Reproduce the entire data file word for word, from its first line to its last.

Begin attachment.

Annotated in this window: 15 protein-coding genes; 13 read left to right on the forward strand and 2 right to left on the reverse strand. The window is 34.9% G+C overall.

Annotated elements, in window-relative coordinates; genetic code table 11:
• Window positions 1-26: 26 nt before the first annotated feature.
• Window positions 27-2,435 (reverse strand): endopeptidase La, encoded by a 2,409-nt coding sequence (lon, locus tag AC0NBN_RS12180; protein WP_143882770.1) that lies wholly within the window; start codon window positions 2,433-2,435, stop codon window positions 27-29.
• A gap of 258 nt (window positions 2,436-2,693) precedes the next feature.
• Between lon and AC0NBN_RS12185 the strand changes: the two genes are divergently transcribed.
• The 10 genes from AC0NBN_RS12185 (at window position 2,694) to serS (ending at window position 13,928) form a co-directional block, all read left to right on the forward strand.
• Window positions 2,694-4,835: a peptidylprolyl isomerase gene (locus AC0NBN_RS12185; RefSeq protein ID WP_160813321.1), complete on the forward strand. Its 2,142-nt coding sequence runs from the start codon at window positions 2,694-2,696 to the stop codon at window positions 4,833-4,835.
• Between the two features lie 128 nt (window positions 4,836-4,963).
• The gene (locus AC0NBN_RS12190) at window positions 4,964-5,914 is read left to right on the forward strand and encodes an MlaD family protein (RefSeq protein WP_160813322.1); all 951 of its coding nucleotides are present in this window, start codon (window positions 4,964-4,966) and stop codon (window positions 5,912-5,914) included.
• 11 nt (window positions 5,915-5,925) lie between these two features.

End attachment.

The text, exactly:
Annotated in this window: 15 protein-coding genes; 13 read left to right on the forward strand and 2 right to left on the reverse strand. The window is 34.9% G+C overall.

Annotated elements, in window-relative coordinates; genetic code table 11:
• Window positions 1-26: 26 nt before the first annotated feature.
• Window positions 27-2,435 (reverse strand): endopeptidase La, encoded by a 2,409-nt coding sequence (lon, locus tag AC0NBN_RS12180; protein WP_143882770.1) that lies wholly within the window; start codon window positions 2,433-2,435, stop codon window positions 27-29.
• A gap of 258 nt (window positions 2,436-2,693) precedes the next feature.
• Between lon and AC0NBN_RS12185 the strand changes: the two genes are divergently transcribed.
• The 10 genes from AC0NBN_RS12185 (at window position 2,694) to serS (ending at window position 13,928) form a co-directional block, all read left to right on the forward strand.
• Window positions 2,694-4,835: a peptidylprolyl isomerase gene (locus AC0NBN_RS12185; RefSeq protein ID WP_160813321.1), complete on the forward strand. Its 2,142-nt coding sequence runs from the start codon at window positions 2,694-2,696 to the stop codon at window positions 4,833-4,835.
• Between the two features lie 128 nt (window positions 4,836-4,963).
• The gene (locus AC0NBN_RS12190) at window positions 4,964-5,914 is read left to right on the forward strand and encodes an MlaD family protein (RefSeq protein WP_160813322.1); all 951 of its coding nucleotides are present in this window, start codon (window positions 4,964-4,966) and stop codon (window positions 5,912-5,914) included.
• 11 nt (window positions 5,915-5,925) lie between these two features.